AO World, a Future in Europe

Hugh Schofield

Founded in 2000 due to a £1 bet between the present CEO, John Roberts and one of this good friends, online retailer of white goods, AO World has become one of the most influential players in the UK and a rising star in Europe. However, like all companies with business links with the UK, the vote to leave the EU has had many ramifications on their business plans and strategies. The terms of any future trade agreements between the UK and the EU remain uncertain. Businesses with an exposure to both the EU and the UK are the most at risk should the parties fail to agree on a favourable trade deal. Expansion into Europe now seems like a riskier bet than ever.

To understand how AO World may react to changes in the macroeconomic environment, we must first consider its past. After going public in 2014 at 72 times its projected earnings, its share price rose from 285p per share to 412p on optimism about the company’s prospects. The share price then decreased, as worse-than-expected results of an operating loss of £8.9 million were disclosed in mid-2015. This was due to an aggressive investment strategy in EU countries like Germany. This involved large amounts of capital in order to develop the infrastructure necessary for an national online retailer like AO World to have its own delivery service. CEO John Roberts famously claimed in June 2016 that “In Germany right now, we can deliver a washing machine faster than Deutsche Post can deliver a letter”. This shows that AO World will seek growth almost at any cost. The implications of this could be that Mr. Roberts could seek continued expansion even if the macroeconomic environment does not present ideal trading conditions.

AO World will be hit hard by the depreciation of the pound which will increase costs of expanding in Europe. The value in GBP of a €5 million investment in the EU has now increased from about £3.82 million to a £4.20 million investment. The sensible thing to do would perhaps be to scale back its European ambitions. But given AO World’s past record, this seems unlikely to happen. Raising capital from investors to fund further expansion, promising greater profits in future buttressed by the pound’s weakness is an option. So is diverting capital set aside to fund investments in the UK. This has the added benefit of not raising the debt of the company which already stands at £8 million for 2016. Having slightly gained market share in March of 2016 in the UK, there is an argument for reducing further domestic investment in favour of expansion into less saturated markets. This however comes with the potential pitfall of allowing UK rivals the chance to catch up making it harder to continue to grow in the future.

There are also the potential barriers to trade such as tariffs which could come into force after the UK leaves the EU. This is because many within the UK are demanding a hard Brexit whilst many in the rest of the EU view Brexit as a threat to the project and will attempt to make the negotiations as painful as possible. This implies that there exists a potential situation where UK based companies selling into the EU face increased costs due to not being a member of the single market. Increased cost would cause AO World to become less competitive compared to other companies on the continent resulting in a potential loss of market share. After remarks made by John Roberts stating that Europe is vital for future growth, it would be a huge blow for AO World especially due to the large amounts of capital invested in Europe. It therefore might make sense for AO World to simply invest in a new market that wouldn’t be affected by the EU-UK negotiations. However, with so many unknowns before the final deal and the UK government potentially having to get a bill pass through parliament making a ‘soft’ Brexit more likely, continued investment in the EU may still be the best course of action.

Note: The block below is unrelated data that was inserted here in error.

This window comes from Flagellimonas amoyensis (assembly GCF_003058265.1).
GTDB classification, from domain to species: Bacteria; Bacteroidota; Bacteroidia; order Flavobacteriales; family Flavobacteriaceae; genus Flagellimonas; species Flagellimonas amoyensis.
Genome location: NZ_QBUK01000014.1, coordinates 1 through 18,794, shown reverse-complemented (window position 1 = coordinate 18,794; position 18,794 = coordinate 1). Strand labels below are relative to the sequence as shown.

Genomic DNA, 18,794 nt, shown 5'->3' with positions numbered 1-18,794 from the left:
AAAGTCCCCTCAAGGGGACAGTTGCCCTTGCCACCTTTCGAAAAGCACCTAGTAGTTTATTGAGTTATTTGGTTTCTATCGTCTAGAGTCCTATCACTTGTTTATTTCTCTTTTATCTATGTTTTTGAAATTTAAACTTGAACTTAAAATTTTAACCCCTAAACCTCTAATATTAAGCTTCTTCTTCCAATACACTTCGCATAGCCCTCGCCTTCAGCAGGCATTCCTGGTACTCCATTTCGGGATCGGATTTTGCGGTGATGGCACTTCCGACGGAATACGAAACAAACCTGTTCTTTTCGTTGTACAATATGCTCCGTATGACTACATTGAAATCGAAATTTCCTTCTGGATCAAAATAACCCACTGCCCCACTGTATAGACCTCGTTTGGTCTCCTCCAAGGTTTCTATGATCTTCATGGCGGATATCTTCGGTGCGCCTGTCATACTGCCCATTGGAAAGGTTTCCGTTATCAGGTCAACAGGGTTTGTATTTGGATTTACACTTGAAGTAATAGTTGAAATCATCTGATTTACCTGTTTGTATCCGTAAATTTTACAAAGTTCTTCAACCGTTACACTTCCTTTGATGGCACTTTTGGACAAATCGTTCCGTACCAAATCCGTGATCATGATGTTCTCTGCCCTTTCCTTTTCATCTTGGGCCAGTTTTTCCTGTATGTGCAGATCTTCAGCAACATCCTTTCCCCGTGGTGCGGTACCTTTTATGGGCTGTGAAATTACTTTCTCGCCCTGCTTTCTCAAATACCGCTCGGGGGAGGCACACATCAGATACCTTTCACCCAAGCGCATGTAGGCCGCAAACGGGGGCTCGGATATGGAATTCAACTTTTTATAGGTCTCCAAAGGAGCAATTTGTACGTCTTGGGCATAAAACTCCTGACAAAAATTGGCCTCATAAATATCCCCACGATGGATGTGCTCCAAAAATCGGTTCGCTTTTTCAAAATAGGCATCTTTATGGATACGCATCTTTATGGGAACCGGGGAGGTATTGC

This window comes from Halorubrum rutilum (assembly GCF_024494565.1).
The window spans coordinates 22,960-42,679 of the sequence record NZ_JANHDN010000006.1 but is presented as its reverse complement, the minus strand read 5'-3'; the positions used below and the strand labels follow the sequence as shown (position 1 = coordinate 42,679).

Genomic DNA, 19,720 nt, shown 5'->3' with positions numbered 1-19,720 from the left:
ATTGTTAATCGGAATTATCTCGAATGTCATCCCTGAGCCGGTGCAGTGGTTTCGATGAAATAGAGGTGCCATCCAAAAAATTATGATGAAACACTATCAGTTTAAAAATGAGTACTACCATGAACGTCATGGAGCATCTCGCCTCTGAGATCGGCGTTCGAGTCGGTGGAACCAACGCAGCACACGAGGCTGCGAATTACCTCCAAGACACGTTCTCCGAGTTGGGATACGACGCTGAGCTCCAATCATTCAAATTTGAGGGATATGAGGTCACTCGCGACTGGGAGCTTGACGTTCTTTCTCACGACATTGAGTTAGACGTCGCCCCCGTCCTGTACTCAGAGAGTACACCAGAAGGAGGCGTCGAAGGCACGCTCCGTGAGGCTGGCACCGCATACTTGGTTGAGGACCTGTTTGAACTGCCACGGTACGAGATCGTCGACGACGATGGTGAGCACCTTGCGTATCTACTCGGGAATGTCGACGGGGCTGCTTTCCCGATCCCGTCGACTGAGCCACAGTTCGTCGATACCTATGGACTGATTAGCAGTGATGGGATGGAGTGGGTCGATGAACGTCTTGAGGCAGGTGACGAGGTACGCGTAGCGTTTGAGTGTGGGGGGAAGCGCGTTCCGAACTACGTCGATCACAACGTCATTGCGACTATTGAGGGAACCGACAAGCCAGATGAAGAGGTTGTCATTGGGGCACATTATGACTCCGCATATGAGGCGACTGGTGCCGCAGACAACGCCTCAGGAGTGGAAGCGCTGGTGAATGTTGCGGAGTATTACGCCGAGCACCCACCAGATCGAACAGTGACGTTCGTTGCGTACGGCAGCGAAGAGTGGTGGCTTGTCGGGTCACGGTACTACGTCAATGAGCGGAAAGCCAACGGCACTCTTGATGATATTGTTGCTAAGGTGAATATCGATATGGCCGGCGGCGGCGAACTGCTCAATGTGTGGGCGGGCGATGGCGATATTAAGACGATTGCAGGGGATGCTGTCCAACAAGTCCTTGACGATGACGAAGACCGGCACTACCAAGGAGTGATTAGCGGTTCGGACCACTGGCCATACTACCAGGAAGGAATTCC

Based on the hardened rhetoric emanating from both EU leaders and Whitehall at the moment, regarding Brexit negotiations, a trade war seems increasingly likely. Analysts have mooted the prospect of the EU imposing regulations necessitating UK-based companies to relocate a certain percentage of their workforce to the EU to continue their operations there. This would likely invite tit-for-tat regulations from Britain, and prove to be a headache for businesses. But the EU may yet be dissuaded from adopting a hardened stance given that it stands to lose much by severing its links with the UK which has been an engine of growth even in a tough economic environment compared to the EU which is weighed down by the woes of the Italian and German banking sector, and will henceforth have to forego considerable contributions into the EU budget from the UK.

Overall, the outlook for AO World looks bright at this current time. Having been able to grab a sizable share of the UK white goods market and now quickly expanding into Europe, they have managed outperform and beat most if not all of their rivals. Changes to the trading relationships between the UK and the rest of the world will come with their own challenges but also their own opportunities. Even if trading relations between the UK and Europe sour, free trade deals could be secured between the UK and other countries. With AO World’s recent experience of expanding into new territories, it is very likely they would be successfully in any new markets that open themselves up.

 

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